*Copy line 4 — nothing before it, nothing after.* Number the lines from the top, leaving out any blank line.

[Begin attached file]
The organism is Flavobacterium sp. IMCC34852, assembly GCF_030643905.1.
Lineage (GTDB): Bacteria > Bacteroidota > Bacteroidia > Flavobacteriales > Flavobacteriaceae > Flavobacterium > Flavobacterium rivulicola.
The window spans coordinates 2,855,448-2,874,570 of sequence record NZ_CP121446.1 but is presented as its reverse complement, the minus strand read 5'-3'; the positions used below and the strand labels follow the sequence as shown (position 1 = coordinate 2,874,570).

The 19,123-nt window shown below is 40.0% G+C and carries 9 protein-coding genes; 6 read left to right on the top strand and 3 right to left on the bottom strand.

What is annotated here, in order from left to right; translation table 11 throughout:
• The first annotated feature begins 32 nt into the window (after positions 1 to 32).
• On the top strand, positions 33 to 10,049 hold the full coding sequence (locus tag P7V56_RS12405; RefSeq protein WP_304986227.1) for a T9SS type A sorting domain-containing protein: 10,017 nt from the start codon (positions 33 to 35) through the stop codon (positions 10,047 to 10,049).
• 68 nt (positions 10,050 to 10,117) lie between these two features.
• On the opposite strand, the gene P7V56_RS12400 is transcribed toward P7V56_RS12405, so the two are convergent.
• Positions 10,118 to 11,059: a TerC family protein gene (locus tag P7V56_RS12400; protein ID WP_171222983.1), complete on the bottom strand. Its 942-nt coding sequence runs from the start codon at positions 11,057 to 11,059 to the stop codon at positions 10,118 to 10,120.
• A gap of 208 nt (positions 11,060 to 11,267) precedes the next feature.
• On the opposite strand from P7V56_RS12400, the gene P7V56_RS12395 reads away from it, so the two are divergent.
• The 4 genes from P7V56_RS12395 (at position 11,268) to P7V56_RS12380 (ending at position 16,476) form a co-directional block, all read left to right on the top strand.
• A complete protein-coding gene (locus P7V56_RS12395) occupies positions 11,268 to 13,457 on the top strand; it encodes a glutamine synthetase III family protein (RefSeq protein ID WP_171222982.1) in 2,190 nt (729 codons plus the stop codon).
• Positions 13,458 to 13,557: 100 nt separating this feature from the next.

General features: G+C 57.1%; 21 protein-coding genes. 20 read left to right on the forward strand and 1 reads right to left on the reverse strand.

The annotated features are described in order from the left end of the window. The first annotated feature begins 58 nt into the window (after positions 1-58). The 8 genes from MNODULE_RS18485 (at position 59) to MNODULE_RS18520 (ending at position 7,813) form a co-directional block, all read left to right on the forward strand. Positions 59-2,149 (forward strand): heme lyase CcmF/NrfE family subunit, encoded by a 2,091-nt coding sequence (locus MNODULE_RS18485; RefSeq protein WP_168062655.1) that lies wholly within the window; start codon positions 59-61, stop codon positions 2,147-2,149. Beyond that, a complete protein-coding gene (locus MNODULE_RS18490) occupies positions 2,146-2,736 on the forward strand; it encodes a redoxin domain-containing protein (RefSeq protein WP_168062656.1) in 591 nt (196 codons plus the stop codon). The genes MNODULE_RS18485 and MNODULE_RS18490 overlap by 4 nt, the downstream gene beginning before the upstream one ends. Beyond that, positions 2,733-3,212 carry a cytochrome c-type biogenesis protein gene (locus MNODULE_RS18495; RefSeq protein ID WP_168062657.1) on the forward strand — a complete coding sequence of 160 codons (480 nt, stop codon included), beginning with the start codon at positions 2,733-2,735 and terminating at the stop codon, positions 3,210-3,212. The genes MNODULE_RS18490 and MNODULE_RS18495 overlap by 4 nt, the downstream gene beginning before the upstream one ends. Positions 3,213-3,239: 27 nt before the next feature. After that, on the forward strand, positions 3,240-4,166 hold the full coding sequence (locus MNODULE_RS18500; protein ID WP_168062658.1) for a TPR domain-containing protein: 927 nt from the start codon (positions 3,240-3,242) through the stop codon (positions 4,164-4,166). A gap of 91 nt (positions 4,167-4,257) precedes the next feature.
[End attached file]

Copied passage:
The 19,123-nt window shown below is 40.0% G+C and carries 9 protein-coding genes; 6 read left to right on the top strand and 3 right to left on the bottom strand.